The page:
What does a typical day look like for you?

I split my time across multiple offices and geographies with complex stakeholder groups and in an environment, that is by design, perpetually changing. Routine is not in my vocabulary!

Why did you choose your current organisation to work for?

Funnily enough I first chose to join Accenture (in 1997) not because of the work, but rather because I fancied working in the most exciting city in the world – London, for a blue-chip corporate. Of course, why I’ve since stayed with Accenture is the valuable work I get to do, the opportunities that are on offer and the fantastic people I get to work with every day. 

What skills are essential for your role?

It’s incredibly important to be interested in, and curious about people. Networking and building strong, trusting relationships (both internally and externally) is vital. To do that listening-skills, compassion and discretion are critical. I also have to be good at taking complex data and understanding the implications and insights it provides.

As a leader, I couldn’t possibly survive by being a micro-manager. Instead I trust my leadership team to be accountable across our broad portfolio of HR functions, that’s what ultimately makes us successful.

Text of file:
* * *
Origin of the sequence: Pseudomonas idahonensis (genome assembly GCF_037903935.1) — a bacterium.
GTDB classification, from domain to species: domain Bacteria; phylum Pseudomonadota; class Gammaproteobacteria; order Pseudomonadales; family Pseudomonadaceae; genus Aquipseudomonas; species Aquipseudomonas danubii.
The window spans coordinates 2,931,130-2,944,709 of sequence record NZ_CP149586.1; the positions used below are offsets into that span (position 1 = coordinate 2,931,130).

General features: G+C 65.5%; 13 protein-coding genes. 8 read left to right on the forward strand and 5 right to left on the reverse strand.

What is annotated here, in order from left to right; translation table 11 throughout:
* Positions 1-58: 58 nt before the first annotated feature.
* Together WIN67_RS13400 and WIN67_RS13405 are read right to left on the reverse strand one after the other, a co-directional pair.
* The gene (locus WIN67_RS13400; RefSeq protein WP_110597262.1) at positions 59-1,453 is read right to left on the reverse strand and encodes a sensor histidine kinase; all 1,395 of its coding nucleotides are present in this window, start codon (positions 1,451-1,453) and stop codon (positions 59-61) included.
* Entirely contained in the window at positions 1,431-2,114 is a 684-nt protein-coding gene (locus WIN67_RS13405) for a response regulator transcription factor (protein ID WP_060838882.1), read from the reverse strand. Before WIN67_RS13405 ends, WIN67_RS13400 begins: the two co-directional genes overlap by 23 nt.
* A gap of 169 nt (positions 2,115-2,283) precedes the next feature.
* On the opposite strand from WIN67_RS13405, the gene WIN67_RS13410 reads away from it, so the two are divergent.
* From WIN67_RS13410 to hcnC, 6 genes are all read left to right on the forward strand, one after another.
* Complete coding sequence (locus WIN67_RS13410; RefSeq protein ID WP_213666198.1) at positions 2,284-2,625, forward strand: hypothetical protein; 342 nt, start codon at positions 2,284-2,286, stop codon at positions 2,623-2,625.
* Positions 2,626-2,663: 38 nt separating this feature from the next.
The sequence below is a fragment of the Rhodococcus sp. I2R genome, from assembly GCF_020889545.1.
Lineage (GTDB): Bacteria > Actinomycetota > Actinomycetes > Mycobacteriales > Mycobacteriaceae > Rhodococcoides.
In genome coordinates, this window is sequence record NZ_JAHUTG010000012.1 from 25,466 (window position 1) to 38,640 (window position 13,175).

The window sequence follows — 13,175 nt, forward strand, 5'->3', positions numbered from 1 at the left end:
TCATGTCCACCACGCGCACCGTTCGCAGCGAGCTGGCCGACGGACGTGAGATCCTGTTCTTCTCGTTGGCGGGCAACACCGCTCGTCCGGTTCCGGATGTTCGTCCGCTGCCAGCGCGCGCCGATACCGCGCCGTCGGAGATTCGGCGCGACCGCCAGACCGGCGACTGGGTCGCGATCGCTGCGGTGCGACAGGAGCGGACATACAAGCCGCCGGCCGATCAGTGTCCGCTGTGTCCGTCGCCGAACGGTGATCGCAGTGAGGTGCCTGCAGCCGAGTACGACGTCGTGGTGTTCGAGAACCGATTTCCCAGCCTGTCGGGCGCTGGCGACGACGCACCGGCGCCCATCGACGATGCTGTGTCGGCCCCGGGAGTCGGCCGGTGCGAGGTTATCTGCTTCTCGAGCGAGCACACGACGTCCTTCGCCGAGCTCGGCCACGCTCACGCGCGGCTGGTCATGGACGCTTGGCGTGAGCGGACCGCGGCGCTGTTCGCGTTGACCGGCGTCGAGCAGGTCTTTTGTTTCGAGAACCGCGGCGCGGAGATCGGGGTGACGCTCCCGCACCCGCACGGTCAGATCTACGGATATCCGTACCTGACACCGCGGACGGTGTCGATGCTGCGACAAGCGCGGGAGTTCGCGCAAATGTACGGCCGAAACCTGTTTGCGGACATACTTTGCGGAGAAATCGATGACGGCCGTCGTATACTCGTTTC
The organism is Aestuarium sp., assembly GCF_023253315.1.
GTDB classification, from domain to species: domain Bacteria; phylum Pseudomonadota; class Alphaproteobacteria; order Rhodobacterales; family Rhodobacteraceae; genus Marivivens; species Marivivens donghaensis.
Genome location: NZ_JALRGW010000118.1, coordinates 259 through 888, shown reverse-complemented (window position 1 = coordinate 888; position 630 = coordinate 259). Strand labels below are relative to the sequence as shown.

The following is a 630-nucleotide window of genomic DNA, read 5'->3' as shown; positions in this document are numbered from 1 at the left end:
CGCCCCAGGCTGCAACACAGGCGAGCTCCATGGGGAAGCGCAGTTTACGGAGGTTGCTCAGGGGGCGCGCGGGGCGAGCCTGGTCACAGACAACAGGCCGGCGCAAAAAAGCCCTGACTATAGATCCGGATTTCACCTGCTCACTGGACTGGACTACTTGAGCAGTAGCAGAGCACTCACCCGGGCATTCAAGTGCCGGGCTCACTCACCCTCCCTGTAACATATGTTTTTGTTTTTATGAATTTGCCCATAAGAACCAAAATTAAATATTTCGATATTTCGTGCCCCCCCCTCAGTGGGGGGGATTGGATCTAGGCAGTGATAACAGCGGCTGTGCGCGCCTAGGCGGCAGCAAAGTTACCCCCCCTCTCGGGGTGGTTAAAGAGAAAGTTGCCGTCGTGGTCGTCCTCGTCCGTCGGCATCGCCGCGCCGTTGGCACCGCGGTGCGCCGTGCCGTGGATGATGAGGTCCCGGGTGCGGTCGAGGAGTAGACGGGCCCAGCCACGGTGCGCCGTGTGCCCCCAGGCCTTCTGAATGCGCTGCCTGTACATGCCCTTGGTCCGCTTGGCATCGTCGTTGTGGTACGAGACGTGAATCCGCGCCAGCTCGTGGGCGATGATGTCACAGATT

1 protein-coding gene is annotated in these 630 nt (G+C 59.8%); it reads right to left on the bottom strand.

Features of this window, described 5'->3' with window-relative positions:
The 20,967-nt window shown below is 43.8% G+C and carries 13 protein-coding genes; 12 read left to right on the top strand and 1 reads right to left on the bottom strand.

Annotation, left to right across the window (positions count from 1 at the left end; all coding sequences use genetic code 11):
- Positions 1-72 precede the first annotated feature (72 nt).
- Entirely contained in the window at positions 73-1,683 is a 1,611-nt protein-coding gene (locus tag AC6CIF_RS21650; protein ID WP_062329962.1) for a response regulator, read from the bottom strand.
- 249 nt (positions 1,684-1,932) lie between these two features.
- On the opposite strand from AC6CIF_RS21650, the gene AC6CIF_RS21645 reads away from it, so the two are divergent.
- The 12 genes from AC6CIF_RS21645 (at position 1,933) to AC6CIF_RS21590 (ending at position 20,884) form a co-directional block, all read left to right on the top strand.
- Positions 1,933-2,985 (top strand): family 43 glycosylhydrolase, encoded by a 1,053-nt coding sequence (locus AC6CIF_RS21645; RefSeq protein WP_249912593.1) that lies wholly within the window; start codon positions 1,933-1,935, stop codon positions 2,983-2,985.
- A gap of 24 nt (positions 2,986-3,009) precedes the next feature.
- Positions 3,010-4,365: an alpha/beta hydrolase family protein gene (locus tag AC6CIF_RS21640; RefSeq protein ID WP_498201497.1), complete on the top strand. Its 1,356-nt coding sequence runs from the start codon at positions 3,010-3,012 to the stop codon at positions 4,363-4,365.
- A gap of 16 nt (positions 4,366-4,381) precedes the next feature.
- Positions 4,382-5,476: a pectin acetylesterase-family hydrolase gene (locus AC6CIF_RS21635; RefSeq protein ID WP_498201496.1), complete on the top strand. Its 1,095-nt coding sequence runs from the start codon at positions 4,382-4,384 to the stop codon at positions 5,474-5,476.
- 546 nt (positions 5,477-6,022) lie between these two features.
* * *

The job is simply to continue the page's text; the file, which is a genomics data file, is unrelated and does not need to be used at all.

The final thing I would say, and this is less a skill and more a philosophy, is that any leader knows there’s always “more to be done”. On any given day our view is typically limited to the immediate horizon, but beyond that horizon the next challenge is lying in wait and we have to try our level-best to anticipate and prepare for it.

Career path

How did you get to where you are now? Have you followed the career path you expected?

My career path certainly has not been a conventional one… I started out as a legal assistant then I took a role as an office manager for a high-end estate agency (I have some crazy stories about the lifestyles of the rich and famous, but sadly I can’t share them with you here!)